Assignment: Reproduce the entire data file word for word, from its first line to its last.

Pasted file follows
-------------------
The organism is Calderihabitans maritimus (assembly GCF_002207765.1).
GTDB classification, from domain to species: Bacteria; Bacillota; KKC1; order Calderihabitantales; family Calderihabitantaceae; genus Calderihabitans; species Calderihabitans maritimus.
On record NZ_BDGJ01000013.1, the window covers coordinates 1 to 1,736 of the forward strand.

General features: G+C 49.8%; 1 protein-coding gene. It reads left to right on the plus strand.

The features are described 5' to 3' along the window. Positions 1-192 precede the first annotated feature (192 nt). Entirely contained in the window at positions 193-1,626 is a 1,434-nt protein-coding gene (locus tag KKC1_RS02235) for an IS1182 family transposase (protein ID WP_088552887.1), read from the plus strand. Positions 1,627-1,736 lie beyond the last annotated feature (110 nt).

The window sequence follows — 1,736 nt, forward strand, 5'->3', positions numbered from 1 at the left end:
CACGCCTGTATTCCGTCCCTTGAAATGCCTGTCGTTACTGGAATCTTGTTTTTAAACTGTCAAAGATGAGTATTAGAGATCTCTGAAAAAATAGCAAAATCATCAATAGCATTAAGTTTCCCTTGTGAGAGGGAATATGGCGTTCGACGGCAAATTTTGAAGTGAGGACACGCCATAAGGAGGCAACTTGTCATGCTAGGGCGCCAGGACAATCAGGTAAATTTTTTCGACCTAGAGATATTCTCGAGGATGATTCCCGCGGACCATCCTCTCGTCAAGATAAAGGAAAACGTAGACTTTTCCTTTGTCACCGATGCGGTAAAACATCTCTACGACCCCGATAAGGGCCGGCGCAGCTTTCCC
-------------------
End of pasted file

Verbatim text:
The organism is Calderihabitans maritimus (assembly GCF_002207765.1).
GTDB classification, from domain to species: Bacteria; Bacillota; KKC1; order Calderihabitantales; family Calderihabitantaceae; genus Calderihabitans; species Calderihabitans maritimus.
On record NZ_BDGJ01000013.1, the window covers coordinates 1 to 1,736 of the forward strand.

General features: G+C 49.8%; 1 protein-coding gene. It reads left to right on the plus strand.

The features are described 5' to 3' along the window. Positions 1-192 precede the first annotated feature (192 nt). Entirely contained in the window at positions 193-1,626 is a 1,434-nt protein-coding gene (locus tag KKC1_RS02235) for an IS1182 family transposase (protein ID WP_088552887.1), read from the plus strand. Positions 1,627-1,736 lie beyond the last annotated feature (110 nt).

The window sequence follows — 1,736 nt, forward strand, 5'->3', positions numbered from 1 at the left end:
CACGCCTGTATTCCGTCCCTTGAAATGCCTGTCGTTACTGGAATCTTGTTTTTAAACTGTCAAAGATGAGTATTAGAGATCTCTGAAAAAATAGCAAAATCATCAATAGCATTAAGTTTCCCTTGTGAGAGGGAATATGGCGTTCGACGGCAAATTTTGAAGTGAGGACACGCCATAAGGAGGCAACTTGTCATGCTAGGGCGCCAGGACAATCAGGTAAATTTTTTCGACCTAGAGATATTCTCGAGGATGATTCCCGCGGACCATCCTCTCGTCAAGATAAAGGAAAACGTAGACTTTTCCTTTGTCACCGATGCGGTAAAACATCTCTACGACCCCGATAAGGGCCGGCGCAGCTTTCCC